California state park system rocked by scandal

It’s a long-time reflex of California liberals to make budget cuts appear unpalatable by putting the most sympathetic examples of government spending on the chopping block. Thus, every time that a little belt-tightening is even whispered about, a predictable parade of victims is trotted out: police officers, firefighters, teachers, and — inevitably — the state’s public park system. But a scandal breaking today has revealed that — at the same time that a widespread fundraising effort to keep public parks open was being conducted — the department that handled state parks had secretly stashed away over $50 million in taxpayer money.

Assembly chooses union privacy over open society

The California Assembly voted 68-0 to allow counties to carve out a special exemption so that public officials can shield their name from public listings of property records, thus setting in motion an exemption that ultimately will undermine the whole purpose of public records. Expect this list to grow rapidly from police and judges to virtually every other member of a public sector union, just as another California program that allows public employees and their family members to keep their license plate information private has expanded to one group after another.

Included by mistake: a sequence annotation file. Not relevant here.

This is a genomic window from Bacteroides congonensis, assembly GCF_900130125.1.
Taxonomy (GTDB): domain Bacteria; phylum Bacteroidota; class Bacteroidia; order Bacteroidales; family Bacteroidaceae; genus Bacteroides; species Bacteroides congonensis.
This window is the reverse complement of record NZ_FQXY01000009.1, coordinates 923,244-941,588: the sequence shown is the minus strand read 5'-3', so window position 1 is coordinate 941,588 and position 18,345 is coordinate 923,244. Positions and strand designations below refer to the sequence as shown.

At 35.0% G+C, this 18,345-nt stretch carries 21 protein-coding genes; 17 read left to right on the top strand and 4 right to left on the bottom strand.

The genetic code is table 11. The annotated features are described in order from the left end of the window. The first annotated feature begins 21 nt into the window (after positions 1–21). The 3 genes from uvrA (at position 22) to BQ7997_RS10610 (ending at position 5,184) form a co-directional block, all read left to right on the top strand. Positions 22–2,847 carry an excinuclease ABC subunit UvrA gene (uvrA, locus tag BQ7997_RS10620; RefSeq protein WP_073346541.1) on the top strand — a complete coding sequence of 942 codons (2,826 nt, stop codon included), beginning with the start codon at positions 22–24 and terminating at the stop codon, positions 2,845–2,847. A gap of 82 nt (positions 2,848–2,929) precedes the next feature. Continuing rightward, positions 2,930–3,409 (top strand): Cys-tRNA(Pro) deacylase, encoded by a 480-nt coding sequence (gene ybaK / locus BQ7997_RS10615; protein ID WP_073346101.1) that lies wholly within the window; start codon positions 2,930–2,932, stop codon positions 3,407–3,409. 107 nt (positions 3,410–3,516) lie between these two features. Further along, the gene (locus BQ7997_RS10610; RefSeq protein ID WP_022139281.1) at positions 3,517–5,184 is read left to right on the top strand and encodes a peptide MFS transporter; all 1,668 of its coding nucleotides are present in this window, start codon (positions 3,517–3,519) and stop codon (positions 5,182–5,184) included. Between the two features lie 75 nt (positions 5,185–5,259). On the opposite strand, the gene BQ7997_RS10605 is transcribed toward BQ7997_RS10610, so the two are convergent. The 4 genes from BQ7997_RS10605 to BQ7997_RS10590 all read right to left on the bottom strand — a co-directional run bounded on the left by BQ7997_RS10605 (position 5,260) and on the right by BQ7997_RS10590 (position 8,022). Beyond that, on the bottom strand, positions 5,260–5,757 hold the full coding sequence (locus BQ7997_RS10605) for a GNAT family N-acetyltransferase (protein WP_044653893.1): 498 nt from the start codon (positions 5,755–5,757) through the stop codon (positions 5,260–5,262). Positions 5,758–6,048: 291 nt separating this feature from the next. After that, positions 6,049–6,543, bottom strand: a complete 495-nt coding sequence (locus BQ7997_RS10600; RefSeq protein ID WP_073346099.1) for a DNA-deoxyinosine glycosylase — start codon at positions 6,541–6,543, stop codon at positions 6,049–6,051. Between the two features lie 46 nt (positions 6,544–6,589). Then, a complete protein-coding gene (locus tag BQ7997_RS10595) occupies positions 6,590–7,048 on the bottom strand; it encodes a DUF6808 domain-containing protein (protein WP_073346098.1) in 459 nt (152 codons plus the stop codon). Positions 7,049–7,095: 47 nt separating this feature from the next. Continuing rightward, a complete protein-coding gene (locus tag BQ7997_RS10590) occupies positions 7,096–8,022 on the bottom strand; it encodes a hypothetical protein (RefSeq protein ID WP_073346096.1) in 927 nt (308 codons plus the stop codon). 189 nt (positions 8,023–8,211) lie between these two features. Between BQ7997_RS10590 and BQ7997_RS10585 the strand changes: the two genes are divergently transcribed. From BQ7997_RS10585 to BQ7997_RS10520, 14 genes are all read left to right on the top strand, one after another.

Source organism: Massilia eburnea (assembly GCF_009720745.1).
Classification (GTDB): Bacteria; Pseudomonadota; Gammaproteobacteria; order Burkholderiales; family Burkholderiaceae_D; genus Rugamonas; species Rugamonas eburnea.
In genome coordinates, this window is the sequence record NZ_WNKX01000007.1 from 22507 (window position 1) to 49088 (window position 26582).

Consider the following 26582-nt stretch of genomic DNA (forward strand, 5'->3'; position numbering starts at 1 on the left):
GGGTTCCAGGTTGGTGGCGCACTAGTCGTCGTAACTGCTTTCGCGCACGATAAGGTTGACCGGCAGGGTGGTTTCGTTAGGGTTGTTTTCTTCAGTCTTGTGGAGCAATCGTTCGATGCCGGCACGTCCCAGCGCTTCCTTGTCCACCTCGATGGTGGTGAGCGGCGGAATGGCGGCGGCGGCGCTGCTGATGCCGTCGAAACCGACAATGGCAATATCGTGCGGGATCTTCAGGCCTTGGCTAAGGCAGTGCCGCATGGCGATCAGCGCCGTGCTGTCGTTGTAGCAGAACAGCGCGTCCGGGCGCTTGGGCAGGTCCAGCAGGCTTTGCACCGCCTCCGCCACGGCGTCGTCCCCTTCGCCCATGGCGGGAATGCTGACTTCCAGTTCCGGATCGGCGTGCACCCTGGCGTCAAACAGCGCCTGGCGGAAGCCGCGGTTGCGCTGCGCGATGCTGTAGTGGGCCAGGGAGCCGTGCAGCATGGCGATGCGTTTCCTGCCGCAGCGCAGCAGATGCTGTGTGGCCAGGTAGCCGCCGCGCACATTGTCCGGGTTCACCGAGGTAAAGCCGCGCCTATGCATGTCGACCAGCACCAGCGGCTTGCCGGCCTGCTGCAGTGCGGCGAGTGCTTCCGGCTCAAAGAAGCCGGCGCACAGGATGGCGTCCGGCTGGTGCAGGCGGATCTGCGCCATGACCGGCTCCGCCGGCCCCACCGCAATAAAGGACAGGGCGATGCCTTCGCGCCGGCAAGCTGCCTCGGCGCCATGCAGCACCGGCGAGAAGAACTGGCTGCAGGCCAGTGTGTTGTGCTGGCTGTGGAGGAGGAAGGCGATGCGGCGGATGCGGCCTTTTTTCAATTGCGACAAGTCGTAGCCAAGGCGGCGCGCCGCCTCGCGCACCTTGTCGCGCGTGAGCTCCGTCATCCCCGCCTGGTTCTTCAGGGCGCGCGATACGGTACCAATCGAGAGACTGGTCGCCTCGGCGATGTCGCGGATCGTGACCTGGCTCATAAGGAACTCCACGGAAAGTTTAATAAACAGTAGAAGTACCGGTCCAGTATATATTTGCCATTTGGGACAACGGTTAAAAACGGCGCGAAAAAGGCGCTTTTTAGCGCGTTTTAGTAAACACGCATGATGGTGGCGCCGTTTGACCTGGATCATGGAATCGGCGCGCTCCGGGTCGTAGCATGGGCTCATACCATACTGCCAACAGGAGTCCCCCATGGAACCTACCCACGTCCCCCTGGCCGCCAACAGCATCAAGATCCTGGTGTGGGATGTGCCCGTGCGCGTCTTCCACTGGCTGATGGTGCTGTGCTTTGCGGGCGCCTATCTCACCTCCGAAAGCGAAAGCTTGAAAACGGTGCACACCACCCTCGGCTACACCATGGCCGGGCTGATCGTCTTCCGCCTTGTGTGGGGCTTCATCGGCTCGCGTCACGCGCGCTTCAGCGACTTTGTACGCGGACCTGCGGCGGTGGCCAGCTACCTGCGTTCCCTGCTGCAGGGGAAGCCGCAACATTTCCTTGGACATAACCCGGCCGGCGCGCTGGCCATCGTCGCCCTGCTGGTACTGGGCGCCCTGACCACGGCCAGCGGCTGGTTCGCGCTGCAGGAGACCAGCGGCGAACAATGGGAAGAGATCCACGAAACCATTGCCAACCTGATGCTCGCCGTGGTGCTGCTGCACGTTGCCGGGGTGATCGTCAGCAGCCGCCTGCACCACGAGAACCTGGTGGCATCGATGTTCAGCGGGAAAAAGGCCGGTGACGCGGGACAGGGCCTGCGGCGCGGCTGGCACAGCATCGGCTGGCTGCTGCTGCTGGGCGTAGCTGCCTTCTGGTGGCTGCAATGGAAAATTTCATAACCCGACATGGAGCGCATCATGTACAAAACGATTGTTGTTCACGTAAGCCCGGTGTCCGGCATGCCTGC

Is the pension-reform argument over now?

I’ve seen the polls suggesting support for pension reform, even among California Democrats. Everyone I talk to understands this issue. Even some politicians in liberal cities such as San Jose and San Francisco are pushing for reforms. But I still didn’t think the debate was over until I read this blog in the Sacramento Bee, which quoted Senate President Pro Tem Darrell Steinberg, D-Sacramento: “I think there’s an expectation that we’ll pass pension reform this year and we intend to do so. And that is the right thing to do. And I think it also shows the people as we approach the November election that we’re serious about the reform side of the agenda as well.”

San Diego provides hope amidst California’s otherwise dismal pension problems

These are not exactly the salad days of public pension reformers in California. As Dan Walters, the dean of Golden State political columnists, notes in his latest at the Sacramento Bee, Governor Jerry Brown’s statewide reform initiative is withering on the vine thanks to opposition from legislative Democrats and their union allies. Organized labor is also pulling out all the stops to obstruct reform efforts in the cities of San Jose and San Diego. There is one bright spot, however: in San Diego, the electorate doesn’t seem anxious to buy what big labor is selling